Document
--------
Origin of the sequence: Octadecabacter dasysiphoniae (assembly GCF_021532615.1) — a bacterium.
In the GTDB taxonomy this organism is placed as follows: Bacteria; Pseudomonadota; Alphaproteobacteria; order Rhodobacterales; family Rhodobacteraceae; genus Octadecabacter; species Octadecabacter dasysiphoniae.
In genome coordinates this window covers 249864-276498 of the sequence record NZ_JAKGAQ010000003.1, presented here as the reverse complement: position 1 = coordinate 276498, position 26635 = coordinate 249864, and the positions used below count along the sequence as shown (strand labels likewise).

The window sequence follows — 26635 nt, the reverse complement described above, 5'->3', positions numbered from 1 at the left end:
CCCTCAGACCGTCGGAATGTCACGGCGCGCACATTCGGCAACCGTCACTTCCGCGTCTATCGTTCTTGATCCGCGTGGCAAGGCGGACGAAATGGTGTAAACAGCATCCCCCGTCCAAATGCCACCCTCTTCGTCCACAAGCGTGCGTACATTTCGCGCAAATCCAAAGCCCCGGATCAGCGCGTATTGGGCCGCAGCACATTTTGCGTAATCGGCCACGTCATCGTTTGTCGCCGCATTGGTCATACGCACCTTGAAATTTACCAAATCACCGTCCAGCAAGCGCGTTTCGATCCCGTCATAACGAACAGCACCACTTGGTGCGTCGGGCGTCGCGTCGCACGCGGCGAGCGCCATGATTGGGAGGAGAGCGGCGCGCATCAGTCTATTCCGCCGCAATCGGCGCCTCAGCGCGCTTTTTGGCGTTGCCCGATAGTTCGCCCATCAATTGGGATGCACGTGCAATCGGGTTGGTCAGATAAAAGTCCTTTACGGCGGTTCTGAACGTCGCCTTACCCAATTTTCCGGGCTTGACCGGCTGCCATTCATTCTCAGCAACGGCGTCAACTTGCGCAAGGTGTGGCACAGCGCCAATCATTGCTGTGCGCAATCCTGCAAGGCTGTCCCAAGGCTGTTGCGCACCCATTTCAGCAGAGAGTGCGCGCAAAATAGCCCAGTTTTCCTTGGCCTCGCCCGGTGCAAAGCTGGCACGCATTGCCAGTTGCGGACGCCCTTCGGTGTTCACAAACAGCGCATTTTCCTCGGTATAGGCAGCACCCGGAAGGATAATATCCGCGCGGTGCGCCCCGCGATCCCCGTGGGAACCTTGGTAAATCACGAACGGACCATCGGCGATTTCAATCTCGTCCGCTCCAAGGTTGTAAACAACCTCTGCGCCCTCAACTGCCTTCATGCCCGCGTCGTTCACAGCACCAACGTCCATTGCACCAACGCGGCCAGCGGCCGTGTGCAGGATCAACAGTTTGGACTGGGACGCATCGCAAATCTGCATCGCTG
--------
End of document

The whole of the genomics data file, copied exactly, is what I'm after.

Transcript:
Origin of the sequence: Octadecabacter dasysiphoniae (assembly GCF_021532615.1) — a bacterium.
In the GTDB taxonomy this organism is placed as follows: Bacteria; Pseudomonadota; Alphaproteobacteria; order Rhodobacterales; family Rhodobacteraceae; genus Octadecabacter; species Octadecabacter dasysiphoniae.
In genome coordinates this window covers 249864-276498 of the sequence record NZ_JAKGAQ010000003.1, presented here as the reverse complement: position 1 = coordinate 276498, position 26635 = coordinate 249864, and the positions used below count along the sequence as shown (strand labels likewise).

The window sequence follows — 26635 nt, the reverse complement described above, 5'->3', positions numbered from 1 at the left end:
CCCTCAGACCGTCGGAATGTCACGGCGCGCACATTCGGCAACCGTCACTTCCGCGTCTATCGTTCTTGATCCGCGTGGCAAGGCGGACGAAATGGTGTAAACAGCATCCCCCGTCCAAATGCCACCCTCTTCGTCCACAAGCGTGCGTACATTTCGCGCAAATCCAAAGCCCCGGATCAGCGCGTATTGGGCCGCAGCACATTTTGCGTAATCGGCCACGTCATCGTTTGTCGCCGCATTGGTCATACGCACCTTGAAATTTACCAAATCACCGTCCAGCAAGCGCGTTTCGATCCCGTCATAACGAACAGCACCACTTGGTGCGTCGGGCGTCGCGTCGCACGCGGCGAGCGCCATGATTGGGAGGAGAGCGGCGCGCATCAGTCTATTCCGCCGCAATCGGCGCCTCAGCGCGCTTTTTGGCGTTGCCCGATAGTTCGCCCATCAATTGGGATGCACGTGCAATCGGGTTGGTCAGATAAAAGTCCTTTACGGCGGTTCTGAACGTCGCCTTACCCAATTTTCCGGGCTTGACCGGCTGCCATTCATTCTCAGCAACGGCGTCAACTTGCGCAAGGTGTGGCACAGCGCCAATCATTGCTGTGCGCAATCCTGCAAGGCTGTCCCAAGGCTGTTGCGCACCCATTTCAGCAGAGAGTGCGCGCAAAATAGCCCAGTTTTCCTTGGCCTCGCCCGGTGCAAAGCTGGCACGCATTGCCAGTTGCGGACGCCCTTCGGTGTTCACAAACAGCGCATTTTCCTCGGTATAGGCAGCACCCGGAAGGATAATATCCGCGCGGTGCGCCCCGCGATCCCCGTGGGAACCTTGGTAAATCACGAACGGACCATCGGCGATTTCAATCTCGTCCGCTCCAAGGTTGTAAACAACCTCTGCGCCCTCAACTGCCTTCATGCCCGCGTCGTTCACAGCACCAACGTCCATTGCACCAACGCGGCCAGCGGCCGTGTGCAGGATCAACAGTTTGGACTGGGACGCATCGCAAATCTGCATCGCTG